One other thing – I am a master at getting folks to quit, when it is preferable to firing them. A quiet little fireside chat is often all it takes. I have an incredible bedside manner, as I am sure you all have seen. In manufacturing, it is the strong that survive, and the weak get eaten.

    21st January 2013 at 8:53 pm

  13. LLPOH says:

    TPC – folks can learn from your example. It is the effort that counts. And the respect it shows to yourself and to the potential employer. Attaboy!

    21st January 2013 at 8:55 pm

  14. TPC says:

    @LLPOH – Thats pretty much what his reply was.

    He also mentioned pants down around knees.

    I don’t understand it.

    21st January 2013 at 8:56 pm

  15. BUCKHED says:

    Nope..LLPOH..the company admitted the Indian Engineers were lousy but there were a couple of US trained ones that could correct the mistakes when proofing prints,processes etc….they were just cheaper and the company had little restraints on what they could do to them .

    Leo…hmmm..I guess it’s better to turn our nation into a third world shithole in order to compete with the low wages in other third world shitholes….then again we’ll be there soon as the banks etc are are done with us…..so it all works out in the end .

    21st January 2013 at 9:06 pm

  16. Dave Doe says:

    I have seen people unjustly fired. It does happen – but not very frequently. Hard to say what the ratio is but 100 (Justly) to 1 (Unjustly) sounds reasonable.

    In the non-union hourly ranks, it can be pretty easy to fire somebody in a union shop but generally they deserve it. Managment doesn’t seek to get rid of good workers for no reason. Little recourse for the workers in most states (right to work – at will employment – see ya).

    In the union ranks, you can’t terminate without a reason and a first offense isn’t enough unless it rises to the standard (like theft, sleeping on the job, wreckless endagnerment). However, I have seen some ridiculous stuff excused because management didn’t want to fight the union.

    In the management ranks, things tend to get a lot more political and I’ve seen some things that just weren’t right. Nobody to backstop those decisions though. I have seen people sue and collect for wrongfull termination (more power to them if they’re wronged).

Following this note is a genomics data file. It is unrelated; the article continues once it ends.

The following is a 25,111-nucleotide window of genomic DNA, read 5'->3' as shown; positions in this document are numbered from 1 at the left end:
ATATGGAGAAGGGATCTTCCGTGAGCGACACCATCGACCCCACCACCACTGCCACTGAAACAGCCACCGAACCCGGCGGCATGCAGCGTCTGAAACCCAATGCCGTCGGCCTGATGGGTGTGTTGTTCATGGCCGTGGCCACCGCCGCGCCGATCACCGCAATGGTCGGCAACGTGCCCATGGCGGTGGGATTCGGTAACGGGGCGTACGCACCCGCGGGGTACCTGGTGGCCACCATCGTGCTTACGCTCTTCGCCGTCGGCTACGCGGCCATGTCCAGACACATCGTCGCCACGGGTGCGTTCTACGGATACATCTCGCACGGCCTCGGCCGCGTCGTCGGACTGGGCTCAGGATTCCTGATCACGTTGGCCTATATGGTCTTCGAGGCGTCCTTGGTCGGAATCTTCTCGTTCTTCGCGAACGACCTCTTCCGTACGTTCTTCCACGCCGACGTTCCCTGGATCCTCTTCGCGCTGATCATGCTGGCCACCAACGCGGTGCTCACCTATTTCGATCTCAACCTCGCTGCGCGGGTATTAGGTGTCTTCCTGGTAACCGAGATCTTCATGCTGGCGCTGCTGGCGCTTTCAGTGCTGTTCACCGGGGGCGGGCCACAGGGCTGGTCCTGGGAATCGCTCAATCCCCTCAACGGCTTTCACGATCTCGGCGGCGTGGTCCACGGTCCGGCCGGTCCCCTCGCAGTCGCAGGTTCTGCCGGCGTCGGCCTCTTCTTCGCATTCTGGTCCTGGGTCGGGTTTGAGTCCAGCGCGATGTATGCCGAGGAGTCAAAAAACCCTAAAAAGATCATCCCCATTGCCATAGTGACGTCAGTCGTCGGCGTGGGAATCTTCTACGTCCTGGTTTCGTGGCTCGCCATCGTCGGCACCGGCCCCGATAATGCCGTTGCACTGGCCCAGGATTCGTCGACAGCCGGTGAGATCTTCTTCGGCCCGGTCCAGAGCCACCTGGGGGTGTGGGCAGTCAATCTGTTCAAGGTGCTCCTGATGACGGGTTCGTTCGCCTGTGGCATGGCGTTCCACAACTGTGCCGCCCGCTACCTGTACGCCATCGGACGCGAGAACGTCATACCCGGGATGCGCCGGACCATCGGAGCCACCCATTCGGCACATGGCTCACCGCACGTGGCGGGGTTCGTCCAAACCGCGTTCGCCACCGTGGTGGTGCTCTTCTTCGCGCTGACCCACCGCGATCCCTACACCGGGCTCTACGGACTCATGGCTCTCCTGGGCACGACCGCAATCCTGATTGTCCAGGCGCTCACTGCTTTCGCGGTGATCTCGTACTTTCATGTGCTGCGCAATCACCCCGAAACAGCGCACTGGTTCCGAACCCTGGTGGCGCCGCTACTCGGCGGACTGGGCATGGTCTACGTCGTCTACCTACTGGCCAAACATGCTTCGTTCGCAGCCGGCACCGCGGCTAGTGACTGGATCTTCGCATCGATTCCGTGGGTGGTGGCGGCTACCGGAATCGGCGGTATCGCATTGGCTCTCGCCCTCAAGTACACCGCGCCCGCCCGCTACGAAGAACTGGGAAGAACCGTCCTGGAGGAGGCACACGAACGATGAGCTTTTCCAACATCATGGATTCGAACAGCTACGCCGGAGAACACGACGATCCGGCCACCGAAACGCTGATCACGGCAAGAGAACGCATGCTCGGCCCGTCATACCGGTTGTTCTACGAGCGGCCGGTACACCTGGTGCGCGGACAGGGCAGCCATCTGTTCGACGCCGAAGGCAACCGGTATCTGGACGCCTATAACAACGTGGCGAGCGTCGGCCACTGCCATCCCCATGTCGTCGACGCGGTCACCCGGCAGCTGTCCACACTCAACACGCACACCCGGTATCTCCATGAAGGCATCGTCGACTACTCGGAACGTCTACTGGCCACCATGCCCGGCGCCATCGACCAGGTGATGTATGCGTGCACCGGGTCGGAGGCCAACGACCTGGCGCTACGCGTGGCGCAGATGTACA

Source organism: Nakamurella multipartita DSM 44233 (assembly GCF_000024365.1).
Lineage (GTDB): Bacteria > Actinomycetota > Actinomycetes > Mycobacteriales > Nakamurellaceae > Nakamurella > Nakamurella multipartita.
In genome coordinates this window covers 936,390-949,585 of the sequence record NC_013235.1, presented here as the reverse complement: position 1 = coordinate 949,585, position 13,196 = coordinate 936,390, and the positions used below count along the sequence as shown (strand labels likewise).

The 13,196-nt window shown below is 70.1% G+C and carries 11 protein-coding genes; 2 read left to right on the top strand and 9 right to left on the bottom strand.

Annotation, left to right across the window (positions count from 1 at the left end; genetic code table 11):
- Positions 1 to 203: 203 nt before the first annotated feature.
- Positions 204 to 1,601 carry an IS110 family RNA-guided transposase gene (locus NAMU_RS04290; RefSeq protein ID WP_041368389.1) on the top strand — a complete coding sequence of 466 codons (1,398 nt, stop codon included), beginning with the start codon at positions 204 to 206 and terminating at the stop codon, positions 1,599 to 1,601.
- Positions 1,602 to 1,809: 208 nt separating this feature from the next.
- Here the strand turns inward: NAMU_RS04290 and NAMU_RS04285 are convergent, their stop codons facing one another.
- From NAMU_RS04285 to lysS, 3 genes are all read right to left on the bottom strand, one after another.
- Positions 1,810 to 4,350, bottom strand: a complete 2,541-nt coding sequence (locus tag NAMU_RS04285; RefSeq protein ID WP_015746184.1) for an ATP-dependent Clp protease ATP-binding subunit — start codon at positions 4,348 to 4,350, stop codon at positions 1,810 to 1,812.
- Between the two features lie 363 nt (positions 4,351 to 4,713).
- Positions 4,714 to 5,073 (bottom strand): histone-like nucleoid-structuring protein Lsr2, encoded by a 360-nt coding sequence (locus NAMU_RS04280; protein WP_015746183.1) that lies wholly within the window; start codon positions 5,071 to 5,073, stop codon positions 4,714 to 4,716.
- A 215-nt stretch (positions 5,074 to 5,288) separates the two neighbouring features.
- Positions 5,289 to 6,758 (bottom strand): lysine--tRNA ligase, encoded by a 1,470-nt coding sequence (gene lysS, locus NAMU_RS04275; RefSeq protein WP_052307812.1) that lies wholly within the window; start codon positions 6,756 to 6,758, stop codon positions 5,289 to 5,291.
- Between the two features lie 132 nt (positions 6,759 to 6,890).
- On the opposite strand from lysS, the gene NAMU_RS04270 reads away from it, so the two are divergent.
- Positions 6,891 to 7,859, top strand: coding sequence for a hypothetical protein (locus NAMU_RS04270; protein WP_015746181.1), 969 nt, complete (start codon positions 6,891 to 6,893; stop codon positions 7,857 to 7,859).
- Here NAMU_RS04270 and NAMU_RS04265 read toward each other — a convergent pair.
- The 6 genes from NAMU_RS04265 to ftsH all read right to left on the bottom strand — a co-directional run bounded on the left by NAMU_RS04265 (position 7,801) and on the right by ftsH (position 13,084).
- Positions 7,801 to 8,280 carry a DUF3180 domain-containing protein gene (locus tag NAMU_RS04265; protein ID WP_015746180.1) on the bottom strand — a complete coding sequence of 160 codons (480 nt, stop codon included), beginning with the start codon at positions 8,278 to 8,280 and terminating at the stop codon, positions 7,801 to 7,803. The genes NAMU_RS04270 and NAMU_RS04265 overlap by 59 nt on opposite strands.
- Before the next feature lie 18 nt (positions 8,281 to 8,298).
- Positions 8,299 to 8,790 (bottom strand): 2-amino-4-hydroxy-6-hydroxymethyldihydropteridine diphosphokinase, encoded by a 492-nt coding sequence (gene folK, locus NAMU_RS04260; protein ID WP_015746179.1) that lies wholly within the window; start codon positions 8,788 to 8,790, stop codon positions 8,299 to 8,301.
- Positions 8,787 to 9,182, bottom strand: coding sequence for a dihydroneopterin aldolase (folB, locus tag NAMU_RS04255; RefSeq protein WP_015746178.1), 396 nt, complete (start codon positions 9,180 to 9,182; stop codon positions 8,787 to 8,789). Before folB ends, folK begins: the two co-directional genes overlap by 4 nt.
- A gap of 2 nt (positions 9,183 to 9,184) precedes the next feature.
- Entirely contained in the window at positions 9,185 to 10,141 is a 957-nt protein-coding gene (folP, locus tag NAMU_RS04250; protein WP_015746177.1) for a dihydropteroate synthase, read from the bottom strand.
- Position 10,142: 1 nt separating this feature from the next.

21st January 2013 at 9:18 pm

  17. John A says:

    Interesting post and comments. Unique. Thanks, LLPOH. Just curious about your business: What product(s) does (did?) your company manufacture? You never really talked about it.

    21st January 2013 at 9:20 pm

  18. Chronic Agitator says:

    Thank you for your posts, LLOPH, I appreciate your experience and moxie.

    21st January 2013 at 9:21 pm

  19. LLPOH says:

    Buckhed – just what is your answer? Trade barriers? Fact is, the US worker is overpaid for his/her skills and talents, but wants to maintain world-leading standard of living. It ain’t gonna happen. Only the best skilled can command the best wages.

    The US has lost its advantages, and has propped up its standard of living via debt. My calcs are that the average wage needs to fall to around the mid $30k level. The current $50k level is being driven by debt. Wages will continue to fall until such time as skills set = compensation. It is not yet there. That is the truth of it. As wages begin to align with skill set, there will be a gradual increase in jobs flowing back to the US. It is starting to happen in manufacturing, albeit very slowly. Just wanting high wages is fairy tale stuff. The market will in the end dictate US wages, and it is happening.

    One intersting problem is that the more wages drop, the more welfare looks good. It is going to be a collision like nothing ever before. Wages will drop, tax take will drop, more people will want to go on welfare as why work if you can get as much on welfare, etc. And their will be enormous turmoil. The US is in a very bad way re all of this.

    21st January 2013 at 9:25 pm

  20. LLPOH says:

    I expect that inflation will be the way that US wages are brought into line the world market rate. It is happening already.